“According to a Local” is a series of straight-to-the-point guides for different cities around the world. For each guide, we ask a local for all the best things to do, see, eat, and more! This time, we asked a fellow travel blogger about the city she calls home, San Francisco, California! Paroma (over at Year of the Monkey) has graciously provided us with some great advice to make your trip to San Francisco, CA perfect. Living there for almost eight years now, she knows the city inside and out! We’ve even included a map so you can gather all your “must-do’s” for this bucket list city in one place. Enjoy and happy travels!
1. Favorite Bar:
Mr. Tipples Recording Bar in Hayes Valley. Great retro vibe, amazing cocktails and drinks, plus good bar food/small plates.
2. Favorite restaurant:
This is a tough one because San Francisco is a culinary paradise. I have several favorites, but for the sake of naming one I will go with Octavia, Chef Melissa Perello’s stylish Californian-American joint. If you are wondering what “Californian-American” is, it is our take on a particular cuisine by using seasonal, local, sustainable and farm to table products.
3. Favorite coffee shop:
Again, another curveball since this is a caffeine-fueled city (hello West Coast!). I have a soft spot for my neighborhood cafe YakiniQ, which is a Korean American cafe serving not only coffee but unique concoctions such as sweet potato latte. A must try when in San Francisco.
4. Favorite local foods/drinks & where to get them:
San Francisco has the largest Chinese population in USA and so it is imperative that you try some of our famous Cantonese dumplings at Hong Kong Lounge in Richmond (psst…the best dumplings in San Francisco are found outside of China town in the Sunset and Richmond neighborhoods). Other culinary attractions include our famous clam chowder in sourdough bread bowl which you can get Alioto’s and Scoma’s at Fisherman’s Wharf, Woodhouse Fish Co. in Lower Pacific Heights and Swan Oyster Depot in Nob Hill. Also, try our famous mission-style burrito at La Taqueria in the Mission district (voted best Burrito in USA in 2014). Finally, visit the mega farmers’ market in the Ferry Building on Saturdays to get a taste of the best of Bay Area’s food, produce and drinks. Try some old-fashioned espresso at Caffe Trieste, the oldest cafe in North beach or Irish Coffee at Buena Vista Cafe.
5. Best spot for a view:
Tank Hill Park or Bernal Heights Park or Kite Hill Park are great places to get a sweeping view of the city. You can get a grand view of the Golden Gate bridge from either Marshall’s Beach or Baker Beach.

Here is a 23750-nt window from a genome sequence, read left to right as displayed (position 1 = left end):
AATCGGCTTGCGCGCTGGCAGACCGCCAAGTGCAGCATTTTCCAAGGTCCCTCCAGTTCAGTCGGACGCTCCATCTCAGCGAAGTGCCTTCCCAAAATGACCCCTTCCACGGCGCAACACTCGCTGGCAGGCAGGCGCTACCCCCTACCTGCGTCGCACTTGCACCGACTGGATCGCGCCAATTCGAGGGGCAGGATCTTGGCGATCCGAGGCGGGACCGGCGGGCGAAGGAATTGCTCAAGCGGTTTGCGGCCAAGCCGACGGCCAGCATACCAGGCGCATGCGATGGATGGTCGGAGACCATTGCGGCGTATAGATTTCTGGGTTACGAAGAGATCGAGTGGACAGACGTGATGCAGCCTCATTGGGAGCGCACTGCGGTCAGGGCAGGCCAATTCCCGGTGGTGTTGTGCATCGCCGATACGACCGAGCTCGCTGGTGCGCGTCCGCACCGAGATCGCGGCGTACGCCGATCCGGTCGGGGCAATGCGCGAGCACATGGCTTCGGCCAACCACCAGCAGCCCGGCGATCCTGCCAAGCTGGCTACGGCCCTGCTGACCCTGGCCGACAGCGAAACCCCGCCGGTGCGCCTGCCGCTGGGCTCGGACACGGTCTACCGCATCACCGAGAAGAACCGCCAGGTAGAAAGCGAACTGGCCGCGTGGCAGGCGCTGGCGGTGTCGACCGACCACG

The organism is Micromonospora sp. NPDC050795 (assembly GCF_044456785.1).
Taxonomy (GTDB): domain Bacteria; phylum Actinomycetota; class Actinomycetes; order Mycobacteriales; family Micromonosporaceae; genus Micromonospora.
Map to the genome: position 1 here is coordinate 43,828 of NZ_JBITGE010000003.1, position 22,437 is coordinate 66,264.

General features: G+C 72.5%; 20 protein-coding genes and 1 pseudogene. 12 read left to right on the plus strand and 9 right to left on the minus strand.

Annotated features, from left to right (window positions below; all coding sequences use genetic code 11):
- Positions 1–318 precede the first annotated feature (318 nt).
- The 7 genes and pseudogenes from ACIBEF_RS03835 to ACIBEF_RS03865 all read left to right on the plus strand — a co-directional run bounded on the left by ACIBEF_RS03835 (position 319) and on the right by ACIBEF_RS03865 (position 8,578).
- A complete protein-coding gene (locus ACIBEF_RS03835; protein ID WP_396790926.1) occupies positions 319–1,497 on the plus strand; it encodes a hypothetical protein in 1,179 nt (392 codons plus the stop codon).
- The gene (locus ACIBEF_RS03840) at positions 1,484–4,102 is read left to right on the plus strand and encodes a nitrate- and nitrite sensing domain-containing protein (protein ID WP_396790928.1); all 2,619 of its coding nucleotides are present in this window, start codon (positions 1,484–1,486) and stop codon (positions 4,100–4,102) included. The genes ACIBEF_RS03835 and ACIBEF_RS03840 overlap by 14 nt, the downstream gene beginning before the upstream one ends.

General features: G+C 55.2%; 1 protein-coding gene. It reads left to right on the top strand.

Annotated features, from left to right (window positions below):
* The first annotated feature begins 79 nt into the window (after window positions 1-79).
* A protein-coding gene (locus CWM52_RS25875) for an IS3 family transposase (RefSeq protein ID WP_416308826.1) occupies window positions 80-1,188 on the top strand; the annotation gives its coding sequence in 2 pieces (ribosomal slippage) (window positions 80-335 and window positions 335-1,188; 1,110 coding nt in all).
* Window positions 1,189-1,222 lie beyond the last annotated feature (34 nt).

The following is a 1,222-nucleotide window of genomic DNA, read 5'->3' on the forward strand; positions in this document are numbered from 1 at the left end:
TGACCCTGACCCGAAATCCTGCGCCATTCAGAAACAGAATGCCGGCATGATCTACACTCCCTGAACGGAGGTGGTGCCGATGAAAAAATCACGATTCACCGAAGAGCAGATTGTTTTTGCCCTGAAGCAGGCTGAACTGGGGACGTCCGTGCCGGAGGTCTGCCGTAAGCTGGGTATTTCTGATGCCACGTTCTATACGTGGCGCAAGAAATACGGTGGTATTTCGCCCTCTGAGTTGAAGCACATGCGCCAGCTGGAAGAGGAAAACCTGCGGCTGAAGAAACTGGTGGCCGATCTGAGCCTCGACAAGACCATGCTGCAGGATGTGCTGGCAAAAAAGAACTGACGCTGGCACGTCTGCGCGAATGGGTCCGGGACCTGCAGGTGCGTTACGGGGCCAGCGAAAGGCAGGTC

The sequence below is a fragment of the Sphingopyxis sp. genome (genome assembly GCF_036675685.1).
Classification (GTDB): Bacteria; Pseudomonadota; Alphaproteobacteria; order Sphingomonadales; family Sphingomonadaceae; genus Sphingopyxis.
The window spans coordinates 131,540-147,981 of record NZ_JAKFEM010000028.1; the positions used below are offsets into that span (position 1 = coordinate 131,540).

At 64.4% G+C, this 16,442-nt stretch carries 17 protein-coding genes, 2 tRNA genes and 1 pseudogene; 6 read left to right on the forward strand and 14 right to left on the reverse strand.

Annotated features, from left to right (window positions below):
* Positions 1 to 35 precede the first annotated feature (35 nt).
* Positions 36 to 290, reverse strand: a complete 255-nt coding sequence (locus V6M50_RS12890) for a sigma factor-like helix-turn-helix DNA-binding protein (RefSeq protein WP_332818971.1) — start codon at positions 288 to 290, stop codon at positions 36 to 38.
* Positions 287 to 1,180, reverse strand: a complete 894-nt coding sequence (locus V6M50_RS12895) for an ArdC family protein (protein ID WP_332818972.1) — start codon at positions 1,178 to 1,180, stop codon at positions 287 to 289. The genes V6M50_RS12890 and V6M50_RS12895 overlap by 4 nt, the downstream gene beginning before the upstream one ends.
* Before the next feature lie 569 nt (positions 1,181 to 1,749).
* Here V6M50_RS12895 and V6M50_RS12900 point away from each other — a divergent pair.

6. Favorite thing to do outside:
There are several hiking trails in the city itself such as Mount Sutro Open Space Reserve or Mt. Davidson where you can go on urban hiking. Besides, San Francisco is ideal for day trips to wine country (Napa and Sonoma), exploring Marin County (north of Golden Gate Bridge) and it’s cute towns such as Sausalito and Tiburon or visiting the famous Muir Woods, a haven for Redwoods. Islands near San Francisco such as Angel Island, Alcatraz, Alameda and Treasure Island are also good for short day trips and can be accessed by ferries.
7. Best local sweets & where to get them:
California is a melting pot of so many cultures and countries that it is difficult to pinpoint a “indigenous” sweet. Egg tarts at Eastern Bakery in China Town or anything from B. Patisserie is a good start. Not many know this, but truffles from XOX Truffles in North Beach are the real thing and you can sample mochi (Japanese dessert) at Benkyodo in Japan town.
8. Fun “local” activity for tourists to try:
9. Best time of year to visit:
September and October. Our summers are cold.
10. Favorite neighborhood:
11. Local or regional recipe you recommend cooking up:
I would go for anything with a touch of California. Add some arugula to your pizza or some avocado to your salad. Try your hand at a Mission style rice burrito, wrap up some tacos or simply fold some shrimps and chives dumplings.
12. What you wish tourists knew coming to your home:
That there is more to San Francisco than Fisherman’s Wharf, Ghirardelli square, riding the Cable Cars and China Town. Three-fourths of San Francisco is left undiscovered by most tourists and that is indeed a shame.